Avera Researcher Publishes World’s Largest Prospective Study on SIDS Risk
Feb 25, 2020 07:00AM
● By MED Magazine
Doctors have known for decades that prenatal alcohol exposure can lead to cognitive impairment and developmental disabilities. Likewise, smoking increases the risk for prematurity, infection, and low birthweight.
Now, research published by Amy Elliott, PhD, Chief Clinical Research Officer of the Avera Center for Pediatric and Community Research in Sioux Falls, has taken this knowledge a step further. In the largest prospective study ever conducted on SIDS, Elliott and her colleagues found that drinking and smoking together increase risk more than either by itself.
“The combination increases the risk for SIDS synergistically and that risk skyrockets by almost 12 times when the behavior continues past the first trimester of pregnancy,” says Elliott.
The data is compelling. Elliott was part of a large international team that enrolled more than 10,000 women in early pregnancy for a study that spanned 15 years. The five US enrollment sites included two American Indian reservations. Approximately 5,500 of the mothers came from the South Dakota region.
“It is the largest prospective study ever done on SIDS and probably the largest that will ever be done,” says Elliott of the NIH-funded “Safe Passage” study. “The strength of the evidence is very, very strong.”
It’s size was not the only thing that made Safe Passage unique.
“Prospective studies are often a challenge to run because of the need for compliance,” says Jyoti Angal, MPH, Director of Clinical Research at the Avera Center for Pediatric and Community Research. “These women had to commit to multiple appointments during pregnancy and up to 18 months afterward. The fact that we had over 86 percent compliance for those visits speaks to the relationships formed between staff and patients.”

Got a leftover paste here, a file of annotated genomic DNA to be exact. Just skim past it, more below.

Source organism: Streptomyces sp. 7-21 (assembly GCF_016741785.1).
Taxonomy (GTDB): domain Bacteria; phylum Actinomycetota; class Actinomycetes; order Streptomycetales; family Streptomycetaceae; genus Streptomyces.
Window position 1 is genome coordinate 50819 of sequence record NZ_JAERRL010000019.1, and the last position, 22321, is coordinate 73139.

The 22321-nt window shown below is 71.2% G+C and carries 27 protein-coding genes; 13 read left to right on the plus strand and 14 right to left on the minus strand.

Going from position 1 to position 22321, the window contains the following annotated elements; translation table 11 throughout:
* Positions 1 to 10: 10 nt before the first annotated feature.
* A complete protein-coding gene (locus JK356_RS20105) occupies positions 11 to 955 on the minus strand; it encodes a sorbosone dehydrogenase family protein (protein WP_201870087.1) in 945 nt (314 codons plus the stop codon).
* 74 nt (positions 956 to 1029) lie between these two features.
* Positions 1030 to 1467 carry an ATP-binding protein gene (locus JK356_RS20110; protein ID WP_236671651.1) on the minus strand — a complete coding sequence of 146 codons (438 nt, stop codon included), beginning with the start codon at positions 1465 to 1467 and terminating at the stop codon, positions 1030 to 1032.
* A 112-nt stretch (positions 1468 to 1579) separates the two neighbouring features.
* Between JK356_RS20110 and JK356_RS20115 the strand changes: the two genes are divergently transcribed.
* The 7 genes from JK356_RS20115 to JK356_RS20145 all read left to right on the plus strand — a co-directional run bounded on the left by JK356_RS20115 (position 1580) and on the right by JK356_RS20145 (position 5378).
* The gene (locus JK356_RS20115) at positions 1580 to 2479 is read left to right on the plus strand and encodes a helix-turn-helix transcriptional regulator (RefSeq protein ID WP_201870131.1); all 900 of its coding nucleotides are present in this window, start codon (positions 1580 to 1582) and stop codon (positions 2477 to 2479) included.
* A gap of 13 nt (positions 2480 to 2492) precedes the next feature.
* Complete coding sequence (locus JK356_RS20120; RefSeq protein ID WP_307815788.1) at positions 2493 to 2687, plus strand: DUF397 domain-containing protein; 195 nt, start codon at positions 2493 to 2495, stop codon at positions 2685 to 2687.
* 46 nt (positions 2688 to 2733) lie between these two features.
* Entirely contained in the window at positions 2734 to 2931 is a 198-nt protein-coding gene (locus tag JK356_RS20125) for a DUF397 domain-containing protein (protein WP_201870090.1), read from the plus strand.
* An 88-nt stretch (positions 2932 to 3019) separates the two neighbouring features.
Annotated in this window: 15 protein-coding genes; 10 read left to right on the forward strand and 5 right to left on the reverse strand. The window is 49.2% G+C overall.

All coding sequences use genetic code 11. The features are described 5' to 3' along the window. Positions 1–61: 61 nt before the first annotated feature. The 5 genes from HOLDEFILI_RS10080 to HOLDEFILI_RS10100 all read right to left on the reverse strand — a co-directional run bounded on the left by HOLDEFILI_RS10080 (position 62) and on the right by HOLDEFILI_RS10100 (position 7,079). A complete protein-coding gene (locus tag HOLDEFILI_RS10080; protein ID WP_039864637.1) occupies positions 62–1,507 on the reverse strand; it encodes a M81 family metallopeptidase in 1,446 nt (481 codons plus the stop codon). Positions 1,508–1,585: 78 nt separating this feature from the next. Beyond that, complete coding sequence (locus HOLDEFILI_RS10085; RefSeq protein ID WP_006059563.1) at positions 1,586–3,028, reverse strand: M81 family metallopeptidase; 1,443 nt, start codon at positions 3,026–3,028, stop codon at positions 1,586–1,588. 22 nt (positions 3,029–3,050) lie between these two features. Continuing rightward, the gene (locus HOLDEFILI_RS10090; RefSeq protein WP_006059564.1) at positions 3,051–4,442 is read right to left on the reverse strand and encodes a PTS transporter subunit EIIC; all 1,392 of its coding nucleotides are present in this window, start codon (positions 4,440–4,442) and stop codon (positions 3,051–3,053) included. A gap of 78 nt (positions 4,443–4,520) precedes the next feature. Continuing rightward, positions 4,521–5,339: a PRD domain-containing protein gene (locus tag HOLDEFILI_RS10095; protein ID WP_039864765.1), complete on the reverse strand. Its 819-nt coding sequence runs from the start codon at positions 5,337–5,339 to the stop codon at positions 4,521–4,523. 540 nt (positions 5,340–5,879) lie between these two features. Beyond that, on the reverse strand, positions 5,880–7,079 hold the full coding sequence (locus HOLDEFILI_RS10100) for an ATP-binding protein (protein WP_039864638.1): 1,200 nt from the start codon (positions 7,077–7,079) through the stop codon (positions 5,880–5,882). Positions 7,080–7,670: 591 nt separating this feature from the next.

Dr. Elliott says the most important message clinicians should take from her research is not to assume knowledge on the part of their pregnant patients.
“It's critical to get rid of assumptions about what women know and don’t know and and make sure that all women are receiving this information in a way that supports them in making changes for a healthy pregnancy,” says Elliott.
Although Safe Passage has concluded, it will continue to contribute to medical knowledge for years to come. A second study, called ECHO, will provide ongoing followup with 2,500 of the children born to study participants. It could shed light on the link between habits during pregnancy and rates of various health conditions over time.
“I really see this as a legacy study that is going to live on through ECHO,” says Angal. “These types of studies don’t happen a lot because of the time and investment required.”